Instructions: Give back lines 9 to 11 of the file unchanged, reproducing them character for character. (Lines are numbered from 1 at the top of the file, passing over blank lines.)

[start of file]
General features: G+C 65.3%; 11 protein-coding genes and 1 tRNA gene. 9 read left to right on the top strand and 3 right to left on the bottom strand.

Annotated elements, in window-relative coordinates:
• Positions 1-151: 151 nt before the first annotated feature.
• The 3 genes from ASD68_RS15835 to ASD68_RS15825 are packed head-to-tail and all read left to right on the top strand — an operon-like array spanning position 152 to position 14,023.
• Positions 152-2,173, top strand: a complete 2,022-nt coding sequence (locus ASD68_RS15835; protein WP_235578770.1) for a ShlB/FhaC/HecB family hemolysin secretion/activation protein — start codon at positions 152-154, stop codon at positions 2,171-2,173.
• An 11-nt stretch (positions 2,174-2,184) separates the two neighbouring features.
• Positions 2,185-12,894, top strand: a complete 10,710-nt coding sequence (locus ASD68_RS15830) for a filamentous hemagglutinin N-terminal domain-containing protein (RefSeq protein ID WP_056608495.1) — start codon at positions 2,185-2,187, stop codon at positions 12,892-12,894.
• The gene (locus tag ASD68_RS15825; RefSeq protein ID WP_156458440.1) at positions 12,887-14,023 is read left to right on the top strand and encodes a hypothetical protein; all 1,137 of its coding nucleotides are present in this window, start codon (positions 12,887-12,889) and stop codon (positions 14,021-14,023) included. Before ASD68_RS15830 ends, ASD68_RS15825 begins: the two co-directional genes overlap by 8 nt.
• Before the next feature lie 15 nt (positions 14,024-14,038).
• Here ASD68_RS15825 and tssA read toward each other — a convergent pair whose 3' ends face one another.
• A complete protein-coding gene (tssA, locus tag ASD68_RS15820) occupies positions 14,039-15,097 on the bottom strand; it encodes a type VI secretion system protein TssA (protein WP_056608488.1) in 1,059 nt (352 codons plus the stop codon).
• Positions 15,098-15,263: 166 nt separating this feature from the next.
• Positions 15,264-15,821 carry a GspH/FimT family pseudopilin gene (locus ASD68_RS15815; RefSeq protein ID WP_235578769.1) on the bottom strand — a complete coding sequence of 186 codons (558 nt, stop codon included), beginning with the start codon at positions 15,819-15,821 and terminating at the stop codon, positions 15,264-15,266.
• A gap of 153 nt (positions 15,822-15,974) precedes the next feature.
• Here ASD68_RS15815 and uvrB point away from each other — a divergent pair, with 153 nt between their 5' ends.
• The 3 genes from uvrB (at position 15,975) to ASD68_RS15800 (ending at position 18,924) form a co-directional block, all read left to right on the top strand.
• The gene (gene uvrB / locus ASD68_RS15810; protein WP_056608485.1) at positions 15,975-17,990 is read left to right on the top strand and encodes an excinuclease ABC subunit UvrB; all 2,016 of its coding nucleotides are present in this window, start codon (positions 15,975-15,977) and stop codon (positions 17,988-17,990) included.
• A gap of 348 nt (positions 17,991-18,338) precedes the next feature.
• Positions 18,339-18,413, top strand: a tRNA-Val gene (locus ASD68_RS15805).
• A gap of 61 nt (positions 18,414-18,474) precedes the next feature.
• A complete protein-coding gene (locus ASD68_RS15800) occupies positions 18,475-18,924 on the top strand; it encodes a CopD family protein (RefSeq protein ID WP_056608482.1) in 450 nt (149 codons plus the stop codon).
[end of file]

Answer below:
• Before the next feature lie 15 nt (positions 14,024-14,038).
• Here ASD68_RS15825 and tssA read toward each other — a convergent pair whose 3' ends face one another.
• A complete protein-coding gene (tssA, locus tag ASD68_RS15820) occupies positions 14,039-15,097 on the bottom strand; it encodes a type VI secretion system protein TssA (protein WP_056608488.1) in 1,059 nt (352 codons plus the stop codon).